New Jersey Folk Revival Music – History & Tradition
New Jersey has been home to numerous milestones that have shaped folk revival music as an art form. Garden State’s folk revival music heritage begins in the Colonial era with local musicians singing bawdy tunes in taverns, and continues to the magical sounds heard throughout the Pine Barrens; to the “guitar mania” phenomenon that unfolded in the 1800s; to the first studio recording made by Woody Guthrie; to early concert performances by Bob Dylan and Joan Baez; to thirty-nine installments of a public television show featuring Pete Seeger; to cultural programs sponsored by community organizations; to the romance of open-mic nights at village coffeehouses.
Folk revival music in New Jersey continues to evolve as a “living history” that builds upon time-honored traditions. The Garden State is home to the New Jersey Folk Festival and the Delaware Valley Bluegrass Festival—two annual events that have attracted thousands of fans during the last 40-plus years.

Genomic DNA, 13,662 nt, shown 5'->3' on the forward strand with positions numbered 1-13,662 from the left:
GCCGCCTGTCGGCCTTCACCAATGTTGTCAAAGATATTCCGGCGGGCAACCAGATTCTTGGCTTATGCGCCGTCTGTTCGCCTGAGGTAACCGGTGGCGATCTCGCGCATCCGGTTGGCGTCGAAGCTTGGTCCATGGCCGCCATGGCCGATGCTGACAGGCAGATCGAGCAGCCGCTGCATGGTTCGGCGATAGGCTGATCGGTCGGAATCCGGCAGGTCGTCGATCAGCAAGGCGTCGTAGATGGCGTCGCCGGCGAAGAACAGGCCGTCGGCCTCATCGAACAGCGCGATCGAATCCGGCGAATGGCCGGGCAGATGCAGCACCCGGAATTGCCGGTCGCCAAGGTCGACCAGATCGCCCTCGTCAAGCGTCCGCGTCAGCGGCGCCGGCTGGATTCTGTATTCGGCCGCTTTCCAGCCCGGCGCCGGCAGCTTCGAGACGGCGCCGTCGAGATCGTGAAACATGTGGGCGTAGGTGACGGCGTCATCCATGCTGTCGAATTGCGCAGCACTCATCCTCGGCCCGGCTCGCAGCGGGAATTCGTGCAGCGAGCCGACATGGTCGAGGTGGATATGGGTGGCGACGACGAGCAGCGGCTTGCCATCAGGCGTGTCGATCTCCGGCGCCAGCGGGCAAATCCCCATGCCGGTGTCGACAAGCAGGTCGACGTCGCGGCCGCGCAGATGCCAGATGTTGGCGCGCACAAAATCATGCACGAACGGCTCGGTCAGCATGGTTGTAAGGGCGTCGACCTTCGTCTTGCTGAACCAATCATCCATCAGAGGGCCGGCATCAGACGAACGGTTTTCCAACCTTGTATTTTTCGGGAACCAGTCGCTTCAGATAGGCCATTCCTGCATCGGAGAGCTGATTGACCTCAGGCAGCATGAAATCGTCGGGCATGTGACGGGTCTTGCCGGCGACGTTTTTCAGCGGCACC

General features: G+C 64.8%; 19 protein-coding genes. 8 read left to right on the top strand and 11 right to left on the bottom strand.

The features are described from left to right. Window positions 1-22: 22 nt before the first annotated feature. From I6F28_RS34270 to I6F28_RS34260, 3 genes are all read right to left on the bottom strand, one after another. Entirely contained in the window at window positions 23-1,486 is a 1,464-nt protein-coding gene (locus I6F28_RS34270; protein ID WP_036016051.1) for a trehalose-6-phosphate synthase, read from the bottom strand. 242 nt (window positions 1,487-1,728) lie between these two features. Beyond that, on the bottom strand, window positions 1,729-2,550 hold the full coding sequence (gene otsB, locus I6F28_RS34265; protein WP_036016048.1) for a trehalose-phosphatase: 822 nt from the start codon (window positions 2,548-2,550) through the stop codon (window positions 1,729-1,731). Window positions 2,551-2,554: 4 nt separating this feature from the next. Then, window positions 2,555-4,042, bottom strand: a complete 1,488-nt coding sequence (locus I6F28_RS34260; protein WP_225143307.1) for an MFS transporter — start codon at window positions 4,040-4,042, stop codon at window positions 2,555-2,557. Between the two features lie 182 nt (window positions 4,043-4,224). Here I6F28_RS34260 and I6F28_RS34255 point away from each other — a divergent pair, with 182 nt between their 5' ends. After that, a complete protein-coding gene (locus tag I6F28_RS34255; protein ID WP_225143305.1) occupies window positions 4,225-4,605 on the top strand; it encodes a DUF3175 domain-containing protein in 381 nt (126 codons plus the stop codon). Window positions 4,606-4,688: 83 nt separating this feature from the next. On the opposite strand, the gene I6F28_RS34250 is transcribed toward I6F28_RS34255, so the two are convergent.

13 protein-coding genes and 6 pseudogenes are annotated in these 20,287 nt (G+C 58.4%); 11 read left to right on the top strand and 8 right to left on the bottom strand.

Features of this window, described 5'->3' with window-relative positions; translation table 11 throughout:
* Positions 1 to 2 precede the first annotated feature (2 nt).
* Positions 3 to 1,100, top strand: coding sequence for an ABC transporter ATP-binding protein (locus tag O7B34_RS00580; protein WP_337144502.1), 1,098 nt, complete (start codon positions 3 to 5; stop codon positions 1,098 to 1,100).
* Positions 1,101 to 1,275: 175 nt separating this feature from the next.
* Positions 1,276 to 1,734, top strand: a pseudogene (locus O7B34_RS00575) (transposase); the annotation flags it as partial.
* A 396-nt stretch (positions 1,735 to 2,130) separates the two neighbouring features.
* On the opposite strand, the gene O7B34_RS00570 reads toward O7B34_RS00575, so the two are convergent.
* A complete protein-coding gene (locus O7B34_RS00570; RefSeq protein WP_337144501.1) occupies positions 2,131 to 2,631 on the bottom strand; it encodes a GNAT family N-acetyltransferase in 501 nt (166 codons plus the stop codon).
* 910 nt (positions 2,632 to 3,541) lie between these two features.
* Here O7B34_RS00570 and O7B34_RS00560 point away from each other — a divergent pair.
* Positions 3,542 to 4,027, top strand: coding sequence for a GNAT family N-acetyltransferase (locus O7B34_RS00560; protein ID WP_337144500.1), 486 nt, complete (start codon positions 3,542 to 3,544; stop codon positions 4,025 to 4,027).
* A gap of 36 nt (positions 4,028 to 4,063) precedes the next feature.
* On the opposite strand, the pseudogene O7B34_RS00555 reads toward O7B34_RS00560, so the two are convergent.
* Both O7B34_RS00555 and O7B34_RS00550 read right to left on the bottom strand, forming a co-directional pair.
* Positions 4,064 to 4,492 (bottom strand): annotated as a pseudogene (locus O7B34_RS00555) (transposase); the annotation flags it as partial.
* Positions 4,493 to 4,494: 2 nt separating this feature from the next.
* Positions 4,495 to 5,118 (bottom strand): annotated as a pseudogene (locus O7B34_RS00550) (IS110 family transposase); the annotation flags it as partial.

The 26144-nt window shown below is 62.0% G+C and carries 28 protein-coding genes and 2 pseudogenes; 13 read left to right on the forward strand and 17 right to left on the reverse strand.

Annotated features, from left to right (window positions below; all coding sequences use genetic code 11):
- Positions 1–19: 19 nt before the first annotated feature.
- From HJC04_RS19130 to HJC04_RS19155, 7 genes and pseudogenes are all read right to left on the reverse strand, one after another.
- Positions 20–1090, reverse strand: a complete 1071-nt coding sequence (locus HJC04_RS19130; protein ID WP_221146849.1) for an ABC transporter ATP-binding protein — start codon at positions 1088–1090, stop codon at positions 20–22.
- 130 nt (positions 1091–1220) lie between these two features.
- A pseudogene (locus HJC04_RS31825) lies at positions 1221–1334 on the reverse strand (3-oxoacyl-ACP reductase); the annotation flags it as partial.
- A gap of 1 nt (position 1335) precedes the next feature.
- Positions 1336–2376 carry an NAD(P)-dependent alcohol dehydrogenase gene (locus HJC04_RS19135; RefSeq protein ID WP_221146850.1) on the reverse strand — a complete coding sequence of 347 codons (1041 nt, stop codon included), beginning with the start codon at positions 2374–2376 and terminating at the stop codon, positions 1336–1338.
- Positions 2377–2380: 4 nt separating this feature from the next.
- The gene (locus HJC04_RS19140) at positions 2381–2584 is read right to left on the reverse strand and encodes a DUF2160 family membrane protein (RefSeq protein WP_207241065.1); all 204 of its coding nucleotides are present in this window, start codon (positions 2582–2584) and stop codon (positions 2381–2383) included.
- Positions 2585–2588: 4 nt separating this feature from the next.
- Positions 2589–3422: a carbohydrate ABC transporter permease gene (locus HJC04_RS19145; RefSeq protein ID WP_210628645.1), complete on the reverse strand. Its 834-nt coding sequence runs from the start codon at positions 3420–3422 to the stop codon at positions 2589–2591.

The book documents the Garden State’s vast contributions to this musical genre and examines the effects of folk revival music on local history and culture, as well as how it has changed lives—those on stage and those in the audience.
About Michael C. Gabriele (North Jersey Author)
Author Michael C. Gabriele lives in Clifton, NJ, and, during the last seven years, has written three books for Arcadia Publishing/The History Press: “The Golden Age of Bicycle Racing in New Jersey;” “The History of Diners in New Jersey;” and “New Jersey Folk Revival Music – History and Tradition.”
He’s currently “on tour” throughout the Garden State, doing book talks and programs for various libraries, historical societies, museums and civic organizations.
A lifelong New Jersey resident, Gabriele is a 1975 graduate of Montclair State University and has worked as a journalist and freelance writer for four decades. He’s a member of the executive board of the Nutley Historical Society and serves on the advisory board of the Clifton Arts Center.